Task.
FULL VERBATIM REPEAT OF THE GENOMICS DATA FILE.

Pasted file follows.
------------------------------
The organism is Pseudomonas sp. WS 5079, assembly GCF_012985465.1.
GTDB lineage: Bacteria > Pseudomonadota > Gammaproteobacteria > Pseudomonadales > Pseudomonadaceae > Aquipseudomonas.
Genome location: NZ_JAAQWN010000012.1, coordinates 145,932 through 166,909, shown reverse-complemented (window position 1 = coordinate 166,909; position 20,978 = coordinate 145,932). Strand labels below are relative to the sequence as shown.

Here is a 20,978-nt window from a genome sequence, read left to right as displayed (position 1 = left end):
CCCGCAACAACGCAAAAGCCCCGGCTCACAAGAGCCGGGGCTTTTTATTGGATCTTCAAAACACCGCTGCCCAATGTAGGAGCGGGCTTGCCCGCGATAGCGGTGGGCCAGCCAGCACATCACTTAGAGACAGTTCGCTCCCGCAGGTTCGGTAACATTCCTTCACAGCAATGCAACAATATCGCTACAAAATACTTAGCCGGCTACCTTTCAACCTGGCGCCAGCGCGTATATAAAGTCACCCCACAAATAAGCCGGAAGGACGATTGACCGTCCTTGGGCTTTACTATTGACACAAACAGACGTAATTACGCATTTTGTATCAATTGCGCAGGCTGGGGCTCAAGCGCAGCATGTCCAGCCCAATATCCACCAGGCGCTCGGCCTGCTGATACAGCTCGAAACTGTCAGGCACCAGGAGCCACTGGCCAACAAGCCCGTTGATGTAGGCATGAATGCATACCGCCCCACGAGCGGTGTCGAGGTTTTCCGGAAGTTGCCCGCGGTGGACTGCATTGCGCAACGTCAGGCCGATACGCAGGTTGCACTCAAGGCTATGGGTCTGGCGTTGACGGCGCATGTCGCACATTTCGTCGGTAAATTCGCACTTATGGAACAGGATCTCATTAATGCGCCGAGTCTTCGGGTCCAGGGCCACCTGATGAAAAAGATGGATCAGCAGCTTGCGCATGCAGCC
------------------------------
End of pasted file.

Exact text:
The organism is Pseudomonas sp. WS 5079, assembly GCF_012985465.1.
GTDB lineage: Bacteria > Pseudomonadota > Gammaproteobacteria > Pseudomonadales > Pseudomonadaceae > Aquipseudomonas.
Genome location: NZ_JAAQWN010000012.1, coordinates 145,932 through 166,909, shown reverse-complemented (window position 1 = coordinate 166,909; position 20,978 = coordinate 145,932). Strand labels below are relative to the sequence as shown.

Here is a 20,978-nt window from a genome sequence, read left to right as displayed (position 1 = left end):
CCCGCAACAACGCAAAAGCCCCGGCTCACAAGAGCCGGGGCTTTTTATTGGATCTTCAAAACACCGCTGCCCAATGTAGGAGCGGGCTTGCCCGCGATAGCGGTGGGCCAGCCAGCACATCACTTAGAGACAGTTCGCTCCCGCAGGTTCGGTAACATTCCTTCACAGCAATGCAACAATATCGCTACAAAATACTTAGCCGGCTACCTTTCAACCTGGCGCCAGCGCGTATATAAAGTCACCCCACAAATAAGCCGGAAGGACGATTGACCGTCCTTGGGCTTTACTATTGACACAAACAGACGTAATTACGCATTTTGTATCAATTGCGCAGGCTGGGGCTCAAGCGCAGCATGTCCAGCCCAATATCCACCAGGCGCTCGGCCTGCTGATACAGCTCGAAACTGTCAGGCACCAGGAGCCACTGGCCAACAAGCCCGTTGATGTAGGCATGAATGCATACCGCCCCACGAGCGGTGTCGAGGTTTTCCGGAAGTTGCCCGCGGTGGACTGCATTGCGCAACGTCAGGCCGATACGCAGGTTGCACTCAAGGCTATGGGTCTGGCGTTGACGGCGCATGTCGCACATTTCGTCGGTAAATTCGCACTTATGGAACAGGATCTCATTAATGCGCCGAGTCTTCGGGTCCAGGGCCACCTGATGAAAAAGATGGATCAGCAGCTTGCGCATGCAGCC